I felt as though he'd shot a stunner at my chest. He mentioned Gateway in a matter-of-fact tone. Gateway was a myth in the lower levels. The Pop Cops insisted no physical doorway existed to Outside. But stories and rumors circulated despite their claims, and everyone liked to speculate on its location.

The Pop Cops' prophets preached that Outside could only be attained after a person's life ends. And only if the person worked hard and obeyed Inside's laws. If a scrub was worthy, his inner soul would travel to Outside while his physical body would be fed to Chomper.

Most of the scrubs believed this Pop Cop dribble. I didn't. Souls were a myth and our bodies stayed trapped Inside.

"Come again?" I asked Broken Man.

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Inside Out 4.3 out of 5 based on 0 ratings. 166 reviews.
ChelseaW More than 1 year ago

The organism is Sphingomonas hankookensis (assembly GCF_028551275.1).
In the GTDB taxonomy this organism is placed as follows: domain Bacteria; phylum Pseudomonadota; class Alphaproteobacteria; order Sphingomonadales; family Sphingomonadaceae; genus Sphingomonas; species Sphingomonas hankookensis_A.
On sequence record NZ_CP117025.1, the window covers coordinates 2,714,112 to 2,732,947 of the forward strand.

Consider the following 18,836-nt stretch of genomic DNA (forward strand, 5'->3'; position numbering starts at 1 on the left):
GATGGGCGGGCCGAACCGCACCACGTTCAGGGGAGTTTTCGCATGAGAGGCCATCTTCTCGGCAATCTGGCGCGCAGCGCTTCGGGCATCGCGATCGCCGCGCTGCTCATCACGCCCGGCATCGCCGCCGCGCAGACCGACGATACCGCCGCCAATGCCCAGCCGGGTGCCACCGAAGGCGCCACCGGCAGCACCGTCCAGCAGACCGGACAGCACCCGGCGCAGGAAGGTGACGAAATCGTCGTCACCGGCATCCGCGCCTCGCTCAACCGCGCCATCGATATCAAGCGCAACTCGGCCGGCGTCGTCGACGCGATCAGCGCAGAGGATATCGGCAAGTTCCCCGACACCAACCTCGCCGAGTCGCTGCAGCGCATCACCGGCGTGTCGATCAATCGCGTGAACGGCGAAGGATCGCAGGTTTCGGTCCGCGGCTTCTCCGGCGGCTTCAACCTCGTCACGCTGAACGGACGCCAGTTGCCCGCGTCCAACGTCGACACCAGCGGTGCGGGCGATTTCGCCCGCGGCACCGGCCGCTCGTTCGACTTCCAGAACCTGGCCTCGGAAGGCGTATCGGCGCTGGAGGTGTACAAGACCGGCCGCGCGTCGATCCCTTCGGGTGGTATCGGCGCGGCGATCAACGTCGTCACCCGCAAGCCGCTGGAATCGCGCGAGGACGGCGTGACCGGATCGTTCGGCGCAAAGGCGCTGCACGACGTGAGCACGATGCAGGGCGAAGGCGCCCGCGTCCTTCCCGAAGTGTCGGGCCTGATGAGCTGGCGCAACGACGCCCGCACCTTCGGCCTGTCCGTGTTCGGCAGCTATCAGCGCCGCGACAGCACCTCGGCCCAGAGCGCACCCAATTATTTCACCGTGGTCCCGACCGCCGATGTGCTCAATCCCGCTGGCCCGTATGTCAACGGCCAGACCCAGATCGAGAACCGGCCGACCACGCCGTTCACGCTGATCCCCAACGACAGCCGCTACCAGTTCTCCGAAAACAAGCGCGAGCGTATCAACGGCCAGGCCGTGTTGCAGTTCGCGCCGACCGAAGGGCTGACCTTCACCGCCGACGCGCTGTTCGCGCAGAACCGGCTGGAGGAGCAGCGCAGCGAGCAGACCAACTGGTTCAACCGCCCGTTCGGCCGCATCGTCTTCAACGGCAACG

Though I have never officially reviewed any of Maria V. Snyder's books before, I am a long time fan. Her Poison Study trilogy got a second read-through from me, which rarely happens. I will also recommend Poison Study to just about anyone who asks me for a good book recommendation. Her Glass series is equally excellent and I am looking forward to the conclusion this fall. So suffice it to say I was absolutely stoked to know she would be releasing a young adult book! Trella lives Inside, a futuristic place where people are treated like scrubs and worthless machines. Trella is an anti-social teen - she'd rather sleep in the pipes she is assigned to clean than mingle with the other scrubs. Because of this, others call her the Queen of the Pipes. She has accepted her dreary life as just another hard-working scrub in the Lower Levels. Her best friend Cog (like the machine part) is a believer, one of many who perpetrate a rumor of the Gateway, or a way out of Inside. During some of her usual work shift mischievousness, she falls (literally!) into the friendship of an Upper named Riley, and her whole world changes. This meeting sparks a series of events that will push Trella's skills and beliefs to the limits. But along the way, she learns she may have more to believe in after all. One word can sum it all up for me: WOW. Just... WOW. Once I had started reading it, walking away was out of the question. This was a fantastic distopian vision of a future life. Inside was terrifying and claustrophobic. Snyder has a tendency to write strong female characters with seemingly endless amounts of stamina, and Trella falls into this role nicely. The action sequences were not only supremely intense, but there were many of them. My heart raced, my blood pounded, and I swear I even held my breath once or twice. And all racing towards an ending that left me gasping for more. I also feel strongly that both boys and girls will like Maria Snyder's stories, as they all have tons of action plus plenty of intimate elements as well. If you have never tried Maria V. Snyder before, this is definitely the one to start with! All of this is making me wonder: when is the movie coming out?!